Should Australia Continue Negotiating Bilateral Free Trade Agreements?: A Practical Analysis
University of New South Wales Law Journal, Vol. 27, No. 3, p. 667, 2004
36 Pages Posted: 16 Dec 2004
In February 2004, Australia and the US successfully concluded negotiations for the Australia-United States Free Trade Agreement (AUSFTA). The agreement resulted from 11 months of complex negotiations in which both sides were forced to compromise and withdraw from their initial positions. While the AUSFTA negotiations were barely noticed or reported in the United States (US), where American efforts to negotiate a regional free trade agreement (FTA) with the ten South American nations (commonly called the Free Trade Agreement of the Americas (FTAA)) took centrestage, the AUSFTA negotitions and completion have been at the forefront of media activity in Australia.
Upon taking effect, the AUSFTA will immediately eliminate tariffs on 99.5% of all trade between the two countries, making the agreement one of the most significant in terms of the reduction of tariffs ever achieved in a bilateral framework. Economic modelling anticipates that Australia stands to gain over $6 billion from the AUSFTA and the agreement has the support of every state premier, every large business association, every major industry association and most trade economists. But the agreement has not been universally supported. Some commentators believe Australia's involvement in the AUSFTA negotiations signalled its intention to abandon the multilateral framework in favour of operating in a more fragmented bilateral world. This article will prove that such an assertion lacks credible foundation by demonstrating not only Australia's continued commitment to the multilateral agenda, but also that the two frameworks can operate together; that is they are not mutually exclusive. In addition, the article will assert that if Australia wishes to maintain its place in the world, it has no choice but to negotiate bilateral agreements. The article does, however, caution that FTAs should not be negotiated without regard to their effect on the multilateral system and warns that too rapid an explosion of FTAs has the potential to destabilise the entire foundation of the multilateral trading system.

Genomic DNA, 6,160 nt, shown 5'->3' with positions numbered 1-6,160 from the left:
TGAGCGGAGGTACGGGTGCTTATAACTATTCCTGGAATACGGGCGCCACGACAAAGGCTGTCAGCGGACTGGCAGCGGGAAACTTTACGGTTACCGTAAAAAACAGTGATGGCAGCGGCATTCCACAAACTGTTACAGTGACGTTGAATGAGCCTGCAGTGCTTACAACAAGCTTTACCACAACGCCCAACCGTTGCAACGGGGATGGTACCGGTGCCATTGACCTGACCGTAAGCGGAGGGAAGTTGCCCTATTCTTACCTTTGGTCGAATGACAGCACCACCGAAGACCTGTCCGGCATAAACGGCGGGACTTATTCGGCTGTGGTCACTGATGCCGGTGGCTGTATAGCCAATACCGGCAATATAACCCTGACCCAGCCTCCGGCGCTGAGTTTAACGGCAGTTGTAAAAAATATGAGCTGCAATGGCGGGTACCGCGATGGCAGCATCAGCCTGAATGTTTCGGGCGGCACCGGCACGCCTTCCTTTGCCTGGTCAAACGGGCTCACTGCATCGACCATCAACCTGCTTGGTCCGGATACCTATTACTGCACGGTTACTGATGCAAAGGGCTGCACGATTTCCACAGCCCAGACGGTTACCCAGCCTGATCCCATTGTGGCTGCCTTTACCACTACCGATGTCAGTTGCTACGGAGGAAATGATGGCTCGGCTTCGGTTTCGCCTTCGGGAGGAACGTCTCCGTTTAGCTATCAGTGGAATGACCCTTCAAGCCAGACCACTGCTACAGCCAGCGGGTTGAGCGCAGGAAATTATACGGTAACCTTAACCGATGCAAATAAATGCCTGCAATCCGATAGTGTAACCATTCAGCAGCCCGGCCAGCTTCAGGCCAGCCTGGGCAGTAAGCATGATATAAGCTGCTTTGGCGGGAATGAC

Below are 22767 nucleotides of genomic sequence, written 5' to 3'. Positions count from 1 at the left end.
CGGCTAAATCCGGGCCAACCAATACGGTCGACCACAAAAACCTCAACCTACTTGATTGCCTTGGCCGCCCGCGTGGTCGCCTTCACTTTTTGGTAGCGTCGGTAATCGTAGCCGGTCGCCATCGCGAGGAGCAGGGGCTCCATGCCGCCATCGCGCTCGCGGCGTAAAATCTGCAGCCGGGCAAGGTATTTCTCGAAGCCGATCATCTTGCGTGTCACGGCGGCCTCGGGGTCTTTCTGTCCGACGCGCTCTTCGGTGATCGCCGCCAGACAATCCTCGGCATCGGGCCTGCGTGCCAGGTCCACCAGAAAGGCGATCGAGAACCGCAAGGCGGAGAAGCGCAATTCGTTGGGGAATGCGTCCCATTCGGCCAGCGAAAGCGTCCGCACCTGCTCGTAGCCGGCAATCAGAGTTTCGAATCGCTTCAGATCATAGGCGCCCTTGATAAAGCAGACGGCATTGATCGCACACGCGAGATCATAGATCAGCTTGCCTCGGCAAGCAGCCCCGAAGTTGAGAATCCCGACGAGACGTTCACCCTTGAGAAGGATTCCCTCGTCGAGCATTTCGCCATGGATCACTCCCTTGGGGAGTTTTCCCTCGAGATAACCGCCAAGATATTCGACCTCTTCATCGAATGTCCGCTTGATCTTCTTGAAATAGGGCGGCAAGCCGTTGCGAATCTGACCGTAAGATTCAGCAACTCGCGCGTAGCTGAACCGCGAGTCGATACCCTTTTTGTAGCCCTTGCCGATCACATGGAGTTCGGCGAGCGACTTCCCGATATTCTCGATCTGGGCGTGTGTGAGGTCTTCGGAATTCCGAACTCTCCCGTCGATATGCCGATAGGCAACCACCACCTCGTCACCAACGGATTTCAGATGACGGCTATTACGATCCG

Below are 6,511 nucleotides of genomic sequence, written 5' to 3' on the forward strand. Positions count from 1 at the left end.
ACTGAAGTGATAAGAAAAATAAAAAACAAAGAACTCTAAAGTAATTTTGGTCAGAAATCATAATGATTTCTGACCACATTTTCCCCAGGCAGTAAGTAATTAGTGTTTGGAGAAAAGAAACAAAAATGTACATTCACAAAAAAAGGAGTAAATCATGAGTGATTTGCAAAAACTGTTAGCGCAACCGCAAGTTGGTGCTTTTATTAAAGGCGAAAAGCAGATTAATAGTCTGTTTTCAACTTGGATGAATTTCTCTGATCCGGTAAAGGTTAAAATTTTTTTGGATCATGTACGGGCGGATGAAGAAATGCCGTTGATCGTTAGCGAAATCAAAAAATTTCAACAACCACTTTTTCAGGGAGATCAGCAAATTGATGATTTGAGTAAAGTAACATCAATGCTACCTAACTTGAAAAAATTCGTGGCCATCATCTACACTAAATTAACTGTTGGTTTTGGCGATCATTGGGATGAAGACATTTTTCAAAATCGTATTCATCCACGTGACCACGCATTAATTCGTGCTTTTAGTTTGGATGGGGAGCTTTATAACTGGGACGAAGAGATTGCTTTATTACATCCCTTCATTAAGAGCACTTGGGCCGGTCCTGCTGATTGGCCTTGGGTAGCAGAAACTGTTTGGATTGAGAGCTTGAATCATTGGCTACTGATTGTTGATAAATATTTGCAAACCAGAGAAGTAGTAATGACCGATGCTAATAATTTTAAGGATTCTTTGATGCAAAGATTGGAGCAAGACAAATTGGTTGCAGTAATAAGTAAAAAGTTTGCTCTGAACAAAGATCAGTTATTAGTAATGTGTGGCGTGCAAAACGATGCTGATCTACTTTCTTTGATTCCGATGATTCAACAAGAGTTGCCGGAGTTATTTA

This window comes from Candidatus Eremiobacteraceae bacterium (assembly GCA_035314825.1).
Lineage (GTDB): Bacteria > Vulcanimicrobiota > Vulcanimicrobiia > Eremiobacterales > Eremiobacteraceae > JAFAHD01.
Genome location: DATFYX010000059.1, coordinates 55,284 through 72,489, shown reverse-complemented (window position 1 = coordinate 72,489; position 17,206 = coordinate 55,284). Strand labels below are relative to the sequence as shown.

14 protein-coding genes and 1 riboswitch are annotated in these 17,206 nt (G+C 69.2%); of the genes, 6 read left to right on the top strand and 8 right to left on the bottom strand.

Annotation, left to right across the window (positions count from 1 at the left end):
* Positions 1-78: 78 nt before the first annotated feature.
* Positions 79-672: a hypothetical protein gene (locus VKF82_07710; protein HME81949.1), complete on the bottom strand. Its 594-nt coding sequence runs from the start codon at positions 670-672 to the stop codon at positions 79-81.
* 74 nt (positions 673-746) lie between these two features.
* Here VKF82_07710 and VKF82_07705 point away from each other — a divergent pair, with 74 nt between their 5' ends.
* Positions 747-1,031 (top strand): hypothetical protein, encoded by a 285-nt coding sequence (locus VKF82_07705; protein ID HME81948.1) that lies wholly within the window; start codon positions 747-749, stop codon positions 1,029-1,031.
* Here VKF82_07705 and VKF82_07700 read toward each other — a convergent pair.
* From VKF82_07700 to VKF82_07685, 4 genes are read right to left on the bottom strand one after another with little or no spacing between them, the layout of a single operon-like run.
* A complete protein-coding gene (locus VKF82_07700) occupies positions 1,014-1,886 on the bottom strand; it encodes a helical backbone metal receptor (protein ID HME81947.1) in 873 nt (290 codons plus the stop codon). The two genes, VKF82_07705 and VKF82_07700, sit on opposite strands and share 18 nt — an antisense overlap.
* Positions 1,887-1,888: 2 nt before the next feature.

Part II will briefly explain origin of the multilateral trading system and the compatibility of FTAs with the system before detailing how vast differences of opinion between WTO Member States has stalled progress in the multilateral trading system and how, because of the current situation, many Members have begun negotiating FTAs to protect their own interests and further liberalise trade. The section will also highlight Australia's efforts to re-start multilateral negotiations as well as otherwise evidence its commitment to the multilateral framework. Part III analyses why nations are moving toward bilateral FTAs and demonstrates that nations are doing so in order to further the agenda beyond what can be accomplished multilaterally (whether it be in the form of increased trade liberalisation, market access, environmental protection, etc.) and, perhaps more importantly, to avoid their exports being outpriced and effectively excluded from many markets. This section also explains that Australia's failure to negotiate FTAs with key trading partners is risking its export markets and costing consumers. Part IV investigates FTA possibilities for Australia and finds substantial benefits could result from FTAs with several Asian nations. Part V explores several potential drawbacks of FTAs, including their effect on the multilateral system, the risk of trade diversion and the difficulty of gaining substantial trade liberalisation from FTAs. Part VI concludes that while the Australian government should negotiate more FTAs in order to drive the multilateral agenda and to prevent Australian exporters from being excluded from markets, it should also continue to fully participate in the multilateral process and take account of the effects of its FTAs on the multilateral system.
Keywords: International trade, free trade agreement, preferential trade agreement, WTO, bilateral, regional, multilateral, Australia
JEL Classification: F1, F13, F15, K33
Suggested Citation: Suggested Citation